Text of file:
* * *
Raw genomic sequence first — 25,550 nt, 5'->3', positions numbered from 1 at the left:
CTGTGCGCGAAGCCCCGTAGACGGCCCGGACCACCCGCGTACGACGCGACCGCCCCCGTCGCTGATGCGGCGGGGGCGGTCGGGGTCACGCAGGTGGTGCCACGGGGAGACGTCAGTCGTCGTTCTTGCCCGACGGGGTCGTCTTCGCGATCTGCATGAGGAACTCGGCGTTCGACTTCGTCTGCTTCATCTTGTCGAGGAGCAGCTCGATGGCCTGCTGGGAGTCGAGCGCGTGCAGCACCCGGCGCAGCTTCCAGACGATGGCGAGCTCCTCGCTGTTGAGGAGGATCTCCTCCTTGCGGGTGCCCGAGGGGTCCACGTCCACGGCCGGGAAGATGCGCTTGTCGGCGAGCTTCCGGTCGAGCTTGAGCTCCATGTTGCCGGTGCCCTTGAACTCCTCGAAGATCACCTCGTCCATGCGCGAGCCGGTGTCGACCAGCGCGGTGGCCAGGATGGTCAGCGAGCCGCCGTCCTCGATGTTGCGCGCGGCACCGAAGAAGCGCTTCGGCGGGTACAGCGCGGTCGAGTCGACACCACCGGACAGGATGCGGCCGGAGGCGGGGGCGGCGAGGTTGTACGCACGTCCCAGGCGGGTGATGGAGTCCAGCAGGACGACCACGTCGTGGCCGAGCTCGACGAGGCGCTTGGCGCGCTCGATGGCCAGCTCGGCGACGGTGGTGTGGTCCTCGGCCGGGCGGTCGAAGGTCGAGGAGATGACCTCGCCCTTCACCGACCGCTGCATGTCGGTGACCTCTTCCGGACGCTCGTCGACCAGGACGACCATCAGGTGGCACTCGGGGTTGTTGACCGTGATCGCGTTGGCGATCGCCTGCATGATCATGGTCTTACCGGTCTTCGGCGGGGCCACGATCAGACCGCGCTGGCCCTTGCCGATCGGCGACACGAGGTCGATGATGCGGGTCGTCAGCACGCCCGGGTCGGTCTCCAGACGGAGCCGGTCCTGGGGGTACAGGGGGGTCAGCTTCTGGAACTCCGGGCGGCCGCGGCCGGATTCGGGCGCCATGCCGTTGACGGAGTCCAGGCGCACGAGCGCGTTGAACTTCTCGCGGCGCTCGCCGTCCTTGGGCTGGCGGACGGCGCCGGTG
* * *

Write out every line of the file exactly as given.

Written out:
Raw genomic sequence first — 25,550 nt, 5'->3', positions numbered from 1 at the left:
CTGTGCGCGAAGCCCCGTAGACGGCCCGGACCACCCGCGTACGACGCGACCGCCCCCGTCGCTGATGCGGCGGGGGCGGTCGGGGTCACGCAGGTGGTGCCACGGGGAGACGTCAGTCGTCGTTCTTGCCCGACGGGGTCGTCTTCGCGATCTGCATGAGGAACTCGGCGTTCGACTTCGTCTGCTTCATCTTGTCGAGGAGCAGCTCGATGGCCTGCTGGGAGTCGAGCGCGTGCAGCACCCGGCGCAGCTTCCAGACGATGGCGAGCTCCTCGCTGTTGAGGAGGATCTCCTCCTTGCGGGTGCCCGAGGGGTCCACGTCCACGGCCGGGAAGATGCGCTTGTCGGCGAGCTTCCGGTCGAGCTTGAGCTCCATGTTGCCGGTGCCCTTGAACTCCTCGAAGATCACCTCGTCCATGCGCGAGCCGGTGTCGACCAGCGCGGTGGCCAGGATGGTCAGCGAGCCGCCGTCCTCGATGTTGCGCGCGGCACCGAAGAAGCGCTTCGGCGGGTACAGCGCGGTCGAGTCGACACCACCGGACAGGATGCGGCCGGAGGCGGGGGCGGCGAGGTTGTACGCACGTCCCAGGCGGGTGATGGAGTCCAGCAGGACGACCACGTCGTGGCCGAGCTCGACGAGGCGCTTGGCGCGCTCGATGGCCAGCTCGGCGACGGTGGTGTGGTCCTCGGCCGGGCGGTCGAAGGTCGAGGAGATGACCTCGCCCTTCACCGACCGCTGCATGTCGGTGACCTCTTCCGGACGCTCGTCGACCAGGACGACCATCAGGTGGCACTCGGGGTTGTTGACCGTGATCGCGTTGGCGATCGCCTGCATGATCATGGTCTTACCGGTCTTCGGCGGGGCCACGATCAGACCGCGCTGGCCCTTGCCGATCGGCGACACGAGGTCGATGATGCGGGTCGTCAGCACGCCCGGGTCGGTCTCCAGACGGAGCCGGTCCTGGGGGTACAGGGGGGTCAGCTTCTGGAACTCCGGGCGGCCGCGGCCGGATTCGGGCGCCATGCCGTTGACGGAGTCCAGGCGCACGAGCGCGTTGAACTTCTCGCGGCGCTCGCCGTCCTTGGGCTGGCGGACGGCGCCGGTG